So it can not just be done arbitrarily and that’s the beauty of this “manpower. The most critical issue that has to be discussed for this law to be put into effect is the issue of manpower.

The law provides involuntary compulsory admission independently by medical practitioners. Independently would mean that while they work together in the same team, one is not a supervisor to the other and some other forms  and they don’t have any financial relationship together. So they are completely independent and these are psychiatrists.

Rehabilitation of patients

Now, when you have very “few psychiatrists meant for the populace that is where we might have a problem, especially, in some states when you have very few psychiatrists who are sufficiently experienced to make this call and these few ones were in that state and they work together.

How can the terms be independent will be sorted out as we start to implement the law, but I believe that with the guidance, good mental health,  the department of mental health services will address this because man power is critical.

Discharging the patient back into the community, the law also provides that there has to be a some rehabilitation that needs to be funded in countries where these laws work to the fullest there is funding for people to receive treatment. 

The law rightly captures our society by saying that family-based care will still be key. This is not something you find in some parts of the world.

Role of family

Treatment is not family oriented, people are independent of their family. Some will tell you they don’t have any family, but the family still poses a key role traditionally and culturally in our society so it is good that the law captures that.

However, we have to be mindful that society is gradually moving away from that. We are hoping we retain those values, you cannot compulsorily force families to be involve in patient care or rehabilitation after discharge, but as much as possible family should be where they want to be.

But where family is not involved we have to consider what happens, how do we still rehabilitate this person without family support?

With the adequate funding, rehabilitation will mean providing them housing and supporting them with a living that is key and that is a whole lot of money, and that is why I also think that the committee that the law prescribed to be established and the headship of that committee is really critical.

There might be some question marks on why should it be headed by a lawyer rather a psychiatrist who should be more knowledgeable.

Again, these are things we can work around but it is not in doubt that whoever should lead must have knowledge of mental health.

This is a time to call on psychiatrists to venture into some qualifications in law because it will be beautiful whoever heads that committee to be a lawyer and psychiatrist and a mental health professional. That would be wonderful.

Mental health services in public hospitals

The law also opens avenue for us to begin to look at other things, one other really important thing that this law prescribes is the public hospitals should provide mental health services which is key.  We have a number of very few medical centres that have refused long after the psychiatrist has appealed to them to establish mental health services in their hospitals.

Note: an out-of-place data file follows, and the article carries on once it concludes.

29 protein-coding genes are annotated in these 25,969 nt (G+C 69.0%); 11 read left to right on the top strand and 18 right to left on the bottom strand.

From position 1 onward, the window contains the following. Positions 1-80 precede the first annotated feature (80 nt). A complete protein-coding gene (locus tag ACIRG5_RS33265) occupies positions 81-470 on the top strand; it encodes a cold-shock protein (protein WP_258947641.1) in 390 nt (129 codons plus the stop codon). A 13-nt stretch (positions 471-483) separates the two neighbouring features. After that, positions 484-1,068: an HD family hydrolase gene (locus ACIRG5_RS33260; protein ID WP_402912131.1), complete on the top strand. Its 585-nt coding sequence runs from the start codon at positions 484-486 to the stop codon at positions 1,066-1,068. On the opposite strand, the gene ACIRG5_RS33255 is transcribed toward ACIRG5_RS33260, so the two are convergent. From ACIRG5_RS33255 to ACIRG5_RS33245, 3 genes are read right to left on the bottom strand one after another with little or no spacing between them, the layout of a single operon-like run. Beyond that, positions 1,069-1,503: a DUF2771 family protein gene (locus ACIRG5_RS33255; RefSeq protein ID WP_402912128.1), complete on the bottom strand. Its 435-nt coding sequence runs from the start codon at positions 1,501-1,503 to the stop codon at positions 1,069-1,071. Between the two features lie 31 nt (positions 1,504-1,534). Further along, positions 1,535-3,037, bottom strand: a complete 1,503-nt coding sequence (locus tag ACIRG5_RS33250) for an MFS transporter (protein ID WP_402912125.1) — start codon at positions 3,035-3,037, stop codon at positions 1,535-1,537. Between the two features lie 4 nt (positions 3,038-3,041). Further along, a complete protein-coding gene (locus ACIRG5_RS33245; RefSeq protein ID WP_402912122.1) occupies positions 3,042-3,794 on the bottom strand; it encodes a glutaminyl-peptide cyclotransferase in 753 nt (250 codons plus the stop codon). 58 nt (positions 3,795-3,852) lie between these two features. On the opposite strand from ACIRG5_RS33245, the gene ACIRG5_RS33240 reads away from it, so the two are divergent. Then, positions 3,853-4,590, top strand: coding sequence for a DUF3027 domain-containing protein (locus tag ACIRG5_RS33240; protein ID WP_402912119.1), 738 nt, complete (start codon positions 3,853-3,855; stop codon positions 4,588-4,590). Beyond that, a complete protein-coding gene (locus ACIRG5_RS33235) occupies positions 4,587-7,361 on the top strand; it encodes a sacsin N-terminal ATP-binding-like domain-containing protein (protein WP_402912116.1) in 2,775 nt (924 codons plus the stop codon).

With this law, we will now need to insist that Federal Medical Centres should not discriminate against providing mental health services to the public because they are also an opportunity for people to access care. 

The law has the benefit of protecting the rights of the individual Nigerian that has a mental health condition and this has been something the mental health community has been yearning for a long time, because it ensures that if people are going to be admitted to hospital against their will there is a mechanism to ensure that is not just arbitrarily done.

Before now, there was no law to protect against this. It also safeguards against family members abusing patient’s rights by getting them admitted against their will.

There is a process now and the person will be assessed by two independent medical practitioners to make sure that, yes, truly they do have a mental health condition and they do need to be in hospital, because you may have  a mental health condition but you don’t need to be admitted in the hospital.

Law protects everyone

But this law now proscribes how that  can be done in steps. Also, generally for the mental health of the populace, it also protects against people who are just allowed to supposedly roam the streets without treatment, because there is a need to protect members of the society from people who may.

This law can help us get some people to receive treatment and that goes into the advantages of having the establishment  of the department of mental health services and the Federal Ministry of Health, because before now what we have was a Desk Officer and there wasn’t much in terms of the authority they carried and how much they could influence the practice of mental health.

Photo Caption: Dr Emeka Raphael Ogbolu.